It was too late for me to do anyway so I ignored them and continued enjoying my bath. Shoaib stepped under the flowing water from the tubewell a little later once the girls were gone.
The bath was surprisingly refreshing and we both felt relieved from the heat. After another cup of tea at the Dhaba, we were again ready to continue the journey.
Also Read: What Clothes should you Pack for Leh Ladakh
Chandigarh to Sundarnagar
Somewhere along the way, looking at the road signs, I realized that we were not going in the right direction. We asked a passerby and he told us that we missed a turn about 15 km behind and were now heading towards Ludhiana. We backtracked and found the small turn towards Manali that we missed earlier. After riding for another 1 hour, we got our first sight of hills.
The traffic between Kiratpur and Mandi nearly drove us crazy. We kept overtaking one truck after one but it just did not seem to end. The journey was slow and tiring and kind of frustrating as well.
By this time we both had realized that reaching Manali the same day before it gets dark would be impossible. Both of us did not get any sleep the night before as we were at work. Now we were starting to get tired and feeling sleepy. So we decided to go as far as we could and continue our journey to Manali the next day.
Also Read: How to Handle Acute Mountain Sickness
I was a little hesitant because it would mean a delay of an entire day but had no option. By 5 pm we were in Sunder Nagar and both of us agreed to halt here for the night.
We checked into a nice hotel right next to the canal, freshened up, and stepped out for dinner at a nearby Dhaba. We were so sleepy that we just hurried through the dinner and went straight back to the hotel. With our bellies full, it was time to call it a day.
Day 2 – Sundernagar to Manali
As it always happens with me on the trips, I woke up early. There was no need to hurry as Manali was just 140 km away and I knew we were going to stay there at night.
Shoaib was still sleeping and I let him continue to snore for a little longer. I stepped out of the hotel alone and went for a nice walk along the canal, enjoying a beautiful morning in Sundernagar.
I was suffering from a slight cold and cough for a couple of days but ignored it in the excitement of the trip. But it got worse over the night in Sundernagar and for a while, I regretted not taking any medicine in time in Delhi. I knew I will need some medicines if I was going to enjoy the trip or else it will just ruin the next few days for me.
After a cup of tea at a nearby tea stall, I returned to the hotel and woke Shoaib. At about 9 am, we were both ready to hit the road again.
Also read: A List Things to Carry for Ladakh Trip
Enjoying the Views
As compared to plains, riding a bike in the hills is a lot difficult but you don’t even realize it because you are actually lost in enjoying the view all around you.
The journey between Sundernagar and Manali was really fun. The views were awesome and we were taking our time to enjoy them. I was actually thankful that we did not push to Manali the day before and stayed at Sundernagar. After a good night’s sleep and an adventure ahead, we were both in the best of moods.
The journey was relaxed and breaks were often. Wherever we saw a good view, we stopped and enjoyed it. I cannot even recall how many cups of tea we consumed between Sundarnagar and Manali but there were several.
Kullu to Manali
Just before Kullu, we saw some people getting ready to go rafting. Looking at them, Shoaib started wondering if we can go rafting too. Even I considered this for a while but then gave up the idea and continued on our journey to Manali.
Once at Kullu, I decided to halt and get some medicines for my cold. Here we saw 2 different rivers flowing down from 2 different directions, and joining 2 become one. The amazing part was that the water of one river was crystal clear and the other one had dirt in it.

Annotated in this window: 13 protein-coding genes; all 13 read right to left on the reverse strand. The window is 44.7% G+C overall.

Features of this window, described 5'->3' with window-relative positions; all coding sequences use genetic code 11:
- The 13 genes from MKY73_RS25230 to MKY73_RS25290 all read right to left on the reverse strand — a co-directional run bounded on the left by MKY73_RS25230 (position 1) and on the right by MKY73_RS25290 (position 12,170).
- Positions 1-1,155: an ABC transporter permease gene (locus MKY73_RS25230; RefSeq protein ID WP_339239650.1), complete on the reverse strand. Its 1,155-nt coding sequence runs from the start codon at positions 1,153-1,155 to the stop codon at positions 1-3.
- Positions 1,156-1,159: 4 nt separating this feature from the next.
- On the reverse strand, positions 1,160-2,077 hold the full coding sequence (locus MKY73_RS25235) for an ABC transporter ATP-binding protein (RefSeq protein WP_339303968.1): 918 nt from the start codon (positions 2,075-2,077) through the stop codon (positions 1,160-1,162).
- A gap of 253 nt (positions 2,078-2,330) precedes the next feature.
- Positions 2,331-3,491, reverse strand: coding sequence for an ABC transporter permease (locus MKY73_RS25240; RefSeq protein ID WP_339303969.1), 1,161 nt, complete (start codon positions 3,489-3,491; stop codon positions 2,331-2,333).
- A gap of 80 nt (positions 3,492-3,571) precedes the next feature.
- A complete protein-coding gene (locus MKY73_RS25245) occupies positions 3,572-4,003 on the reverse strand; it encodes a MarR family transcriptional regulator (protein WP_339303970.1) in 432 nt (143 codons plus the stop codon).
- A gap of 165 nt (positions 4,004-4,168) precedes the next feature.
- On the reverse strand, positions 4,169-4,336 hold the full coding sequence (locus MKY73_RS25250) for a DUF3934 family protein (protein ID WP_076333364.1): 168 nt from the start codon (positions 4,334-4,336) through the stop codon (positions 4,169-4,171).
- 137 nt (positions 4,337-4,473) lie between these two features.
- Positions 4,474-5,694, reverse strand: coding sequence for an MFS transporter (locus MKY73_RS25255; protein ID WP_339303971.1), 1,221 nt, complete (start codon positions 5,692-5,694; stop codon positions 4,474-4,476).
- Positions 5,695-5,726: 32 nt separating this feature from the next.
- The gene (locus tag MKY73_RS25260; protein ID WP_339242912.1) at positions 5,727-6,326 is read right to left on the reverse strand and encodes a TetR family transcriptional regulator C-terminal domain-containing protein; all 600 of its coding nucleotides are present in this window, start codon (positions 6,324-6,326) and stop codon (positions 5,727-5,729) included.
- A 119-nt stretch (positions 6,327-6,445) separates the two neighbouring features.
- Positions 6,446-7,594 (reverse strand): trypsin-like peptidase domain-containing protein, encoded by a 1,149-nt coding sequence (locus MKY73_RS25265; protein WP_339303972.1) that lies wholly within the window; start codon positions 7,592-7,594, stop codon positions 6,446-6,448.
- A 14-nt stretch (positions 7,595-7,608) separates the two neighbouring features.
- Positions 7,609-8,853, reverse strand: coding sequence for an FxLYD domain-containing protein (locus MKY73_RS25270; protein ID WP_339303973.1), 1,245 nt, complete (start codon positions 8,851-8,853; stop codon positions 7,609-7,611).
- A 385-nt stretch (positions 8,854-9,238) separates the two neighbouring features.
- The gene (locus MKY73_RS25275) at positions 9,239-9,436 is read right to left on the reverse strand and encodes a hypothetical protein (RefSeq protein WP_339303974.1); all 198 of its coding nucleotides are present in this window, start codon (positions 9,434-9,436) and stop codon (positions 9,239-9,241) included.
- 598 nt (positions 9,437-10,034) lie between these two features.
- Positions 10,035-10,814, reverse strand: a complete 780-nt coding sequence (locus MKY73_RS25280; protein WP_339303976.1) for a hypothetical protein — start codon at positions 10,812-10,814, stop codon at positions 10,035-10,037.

By 2 pm, we were in Manali. As we paid the usual Rs. 100 as the city tax for entering the town, a guy walked up to us and asked if we were looking for a hotel. Shoaib wanted to keep going towards Rohtang rather than staying in Manali for the night. But I knew that we might be able to cross Rohtang before sunset, we would never be able to make it to the next town, where we can find a hotel to stay.
So we spoke to that guy and he showed us 4 different hotels. We settled for one and after the bags have been bought into the room, it was time to go and roam around in Manali.
Also read: What to See in Ladakh – A Comprehensive List
Hotel with a View
I did not know why it mattered so much but for some reason, a hotel with a good view of the hills was very important for us. We were only going to be in Manali for a night and there were only a few hours of sunlight left. So it is not like we were going to actually sit and enjoy the view.
But for some reason, it mattered so much that we rejected the first three hotels and settled for the 4 one. This one was the most expensive of all and cost us three times the money than the previous hotels. But for some reason, we wanted a view and paid the hefty price.
The ironic part however was that we checked in, went into the market to buy a few things, and by the time we returned to the hotel, it was dark all around. The view that we paid so much money for was all gone.
Also Read: How to Plan a Trip to Manali
Some locals were doing a folk dance right in the middle of the market. After watching their steps for a while, I decided to join myself.
We bought some medicines, a puncture kit for the bike, engine oil, some spares, pairs of gloves, cold creams and got my bike checked if everything was ok. Soon it was dark and time for us to settle in the hotel room.
Day 3 – Manali to Jispa
I woke up early the next day as I wanted to start for Rohtang as early as possible to avoid the usual heavy traffic. The initial plan was to stay at Darcha for today and go to Pang the next day. But that was going to change.
Dawn was just breaking in and I could already see the line of trucks moving towards Rohtang. I tried to have Shoaib leave the bed and get ready but it took me some time and effort to finally have him come out of his slumber and pack up.
Manali to Rohtang Pass
Finally, we checked out of the hotel and started to ride towards Rohtang. It was very cold and kept getting colder as we started to gain height. Pretty soon, the sun started to shine on top of the hills around us and the views turned amazing.
Because we checked out of the hotel early morning, we didn’t get a chance to eat anything at all. So after riding for a few km, we took a stop to eat something. Here we also bought our quota of smokes because we were told that with the height of the road, prices will also rise for almost everything.